[LAU] memlock limits not set correctly?

Jacek Konieczny jajcus at jajcus.net
Sat Jan 19 15:49:38 CET 2019

On 19/01/2019 02.29, Michael Jarosch wrote:
> Am Freitag, den 18.01.2019, 13:43 +0000 schrieb John Davis:
>> So "ulimit -l unlimited" should set max locked mem to unlimited (both
>> soft
>> and hard [if root]).
>> "ulimit -Sl unlimited" sets soft limit only.
> Thanks a lot!
> What's that hard- and soft-limit for?
> Or to be more concrete: Is a soft limit of any use in realtime audio?

Hard limit is the limit set by administrator (actually by a parent
process with right privileges), soft limit can be freely changed by a
user or application, but can never exceed the hard limit.

Locking too much memory or running a rogue process with real-time
priority can harm whole system, for all user, up to the point a hard
reboot is needed. That is why by default no real-time priorities are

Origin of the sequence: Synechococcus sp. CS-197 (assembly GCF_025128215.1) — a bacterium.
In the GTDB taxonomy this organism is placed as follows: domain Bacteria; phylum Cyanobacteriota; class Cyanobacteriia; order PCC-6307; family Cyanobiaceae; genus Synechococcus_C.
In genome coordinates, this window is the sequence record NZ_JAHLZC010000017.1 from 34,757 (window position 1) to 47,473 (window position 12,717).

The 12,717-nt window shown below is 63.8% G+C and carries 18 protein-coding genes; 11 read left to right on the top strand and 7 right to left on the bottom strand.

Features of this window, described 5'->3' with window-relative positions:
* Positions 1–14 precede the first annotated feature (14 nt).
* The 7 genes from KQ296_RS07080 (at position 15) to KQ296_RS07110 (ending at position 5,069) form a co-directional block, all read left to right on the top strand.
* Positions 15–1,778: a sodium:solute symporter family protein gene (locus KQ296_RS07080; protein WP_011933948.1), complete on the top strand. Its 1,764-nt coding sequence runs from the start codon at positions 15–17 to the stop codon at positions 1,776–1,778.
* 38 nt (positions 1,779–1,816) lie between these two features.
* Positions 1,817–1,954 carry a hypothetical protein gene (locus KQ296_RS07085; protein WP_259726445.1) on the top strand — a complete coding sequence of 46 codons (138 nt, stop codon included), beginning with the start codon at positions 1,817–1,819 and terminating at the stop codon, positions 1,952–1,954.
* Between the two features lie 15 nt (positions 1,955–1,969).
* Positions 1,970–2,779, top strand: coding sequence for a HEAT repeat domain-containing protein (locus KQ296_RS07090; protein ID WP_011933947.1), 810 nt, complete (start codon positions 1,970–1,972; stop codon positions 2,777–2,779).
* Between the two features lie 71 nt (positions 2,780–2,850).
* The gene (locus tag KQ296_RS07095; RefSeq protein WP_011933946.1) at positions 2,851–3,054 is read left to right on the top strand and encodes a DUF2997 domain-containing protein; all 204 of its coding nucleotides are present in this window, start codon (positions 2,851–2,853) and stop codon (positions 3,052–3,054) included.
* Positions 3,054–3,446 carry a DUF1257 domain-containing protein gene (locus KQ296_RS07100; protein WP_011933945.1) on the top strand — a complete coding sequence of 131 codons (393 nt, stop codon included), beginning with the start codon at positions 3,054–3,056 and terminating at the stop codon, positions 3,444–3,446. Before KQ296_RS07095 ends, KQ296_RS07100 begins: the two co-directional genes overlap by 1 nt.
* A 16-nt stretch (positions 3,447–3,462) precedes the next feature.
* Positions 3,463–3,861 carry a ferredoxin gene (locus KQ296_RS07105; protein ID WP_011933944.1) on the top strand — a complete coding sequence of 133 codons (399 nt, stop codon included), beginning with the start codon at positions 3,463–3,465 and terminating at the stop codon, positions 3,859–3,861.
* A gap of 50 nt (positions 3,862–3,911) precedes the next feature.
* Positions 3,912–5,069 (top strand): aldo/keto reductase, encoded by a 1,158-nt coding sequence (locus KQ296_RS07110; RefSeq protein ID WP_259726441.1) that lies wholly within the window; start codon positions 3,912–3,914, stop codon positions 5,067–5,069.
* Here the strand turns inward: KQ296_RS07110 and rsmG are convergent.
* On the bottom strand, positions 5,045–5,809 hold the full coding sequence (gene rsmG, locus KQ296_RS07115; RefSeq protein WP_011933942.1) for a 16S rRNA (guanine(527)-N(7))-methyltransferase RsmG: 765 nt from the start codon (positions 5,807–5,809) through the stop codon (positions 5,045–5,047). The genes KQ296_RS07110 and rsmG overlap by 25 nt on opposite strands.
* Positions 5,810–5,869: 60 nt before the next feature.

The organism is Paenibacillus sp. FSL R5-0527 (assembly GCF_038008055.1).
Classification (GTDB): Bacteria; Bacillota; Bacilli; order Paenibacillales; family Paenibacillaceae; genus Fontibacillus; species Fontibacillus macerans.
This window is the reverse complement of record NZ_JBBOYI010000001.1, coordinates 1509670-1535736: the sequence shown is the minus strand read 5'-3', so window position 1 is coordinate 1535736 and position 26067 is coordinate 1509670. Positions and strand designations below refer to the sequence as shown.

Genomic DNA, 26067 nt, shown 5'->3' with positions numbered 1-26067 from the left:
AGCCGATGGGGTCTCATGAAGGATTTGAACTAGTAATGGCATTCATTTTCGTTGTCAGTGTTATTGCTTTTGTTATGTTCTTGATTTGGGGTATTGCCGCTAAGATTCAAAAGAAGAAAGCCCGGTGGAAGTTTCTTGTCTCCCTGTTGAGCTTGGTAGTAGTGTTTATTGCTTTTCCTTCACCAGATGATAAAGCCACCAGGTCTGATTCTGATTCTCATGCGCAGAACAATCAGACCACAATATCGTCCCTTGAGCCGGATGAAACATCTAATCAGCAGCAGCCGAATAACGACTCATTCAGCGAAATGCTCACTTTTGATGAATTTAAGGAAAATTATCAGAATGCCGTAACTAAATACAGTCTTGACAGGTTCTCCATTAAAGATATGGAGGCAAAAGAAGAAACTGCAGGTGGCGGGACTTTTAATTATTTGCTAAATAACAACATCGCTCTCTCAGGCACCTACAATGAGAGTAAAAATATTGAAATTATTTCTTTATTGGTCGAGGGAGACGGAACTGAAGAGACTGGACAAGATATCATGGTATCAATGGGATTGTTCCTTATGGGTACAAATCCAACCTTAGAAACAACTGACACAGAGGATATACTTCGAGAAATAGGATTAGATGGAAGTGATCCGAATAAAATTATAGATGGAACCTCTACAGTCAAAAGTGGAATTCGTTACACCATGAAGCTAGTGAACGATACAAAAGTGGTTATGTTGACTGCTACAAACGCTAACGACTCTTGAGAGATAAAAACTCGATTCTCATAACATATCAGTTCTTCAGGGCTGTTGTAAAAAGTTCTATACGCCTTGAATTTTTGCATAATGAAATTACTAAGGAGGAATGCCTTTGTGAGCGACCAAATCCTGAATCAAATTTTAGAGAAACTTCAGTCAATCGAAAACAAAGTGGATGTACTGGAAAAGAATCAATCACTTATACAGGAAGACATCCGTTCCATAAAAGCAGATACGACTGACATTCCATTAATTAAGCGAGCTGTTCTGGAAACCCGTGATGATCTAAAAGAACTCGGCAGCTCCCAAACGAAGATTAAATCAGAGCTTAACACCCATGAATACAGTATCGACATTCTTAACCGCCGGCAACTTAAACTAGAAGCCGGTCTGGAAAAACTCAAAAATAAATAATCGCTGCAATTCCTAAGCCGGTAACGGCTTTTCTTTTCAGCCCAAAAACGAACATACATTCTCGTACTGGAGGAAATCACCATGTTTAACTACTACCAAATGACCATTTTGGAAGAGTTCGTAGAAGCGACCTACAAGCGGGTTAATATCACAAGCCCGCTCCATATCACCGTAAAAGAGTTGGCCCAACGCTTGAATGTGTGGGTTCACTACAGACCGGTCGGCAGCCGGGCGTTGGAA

allowed and locking memory is very limited.

System administrator may raise the hard limit, so users (or their
application) can increase the soft limit, but until they do, the
application are still limited to the soft limit.

In case of audio purposes the soft limit (set lower than the hard limit)
doesn't matter much, as it can only be reached when application actively
tries to use it – uses real time processing and locks memory for that.
If we want to use that, we need the soft limit be set high-enough,
probably up to the hard limit, which is set to the same value. It won't
affect other legitimate application and malicious app could increase the
soft limit up to the hard limit anyway.

For other limits, like 'number of open files' or 'amount of memory used'
the soft limit setting is more useful, as users can use that to prevent
applications from misbehaving – so a memory-leaking application crashes,
before whole system start lagging, or a select()-call-using aplication
won't break after opening 1025th file. Those affect all applications but
usually are not required to be set above usual values.


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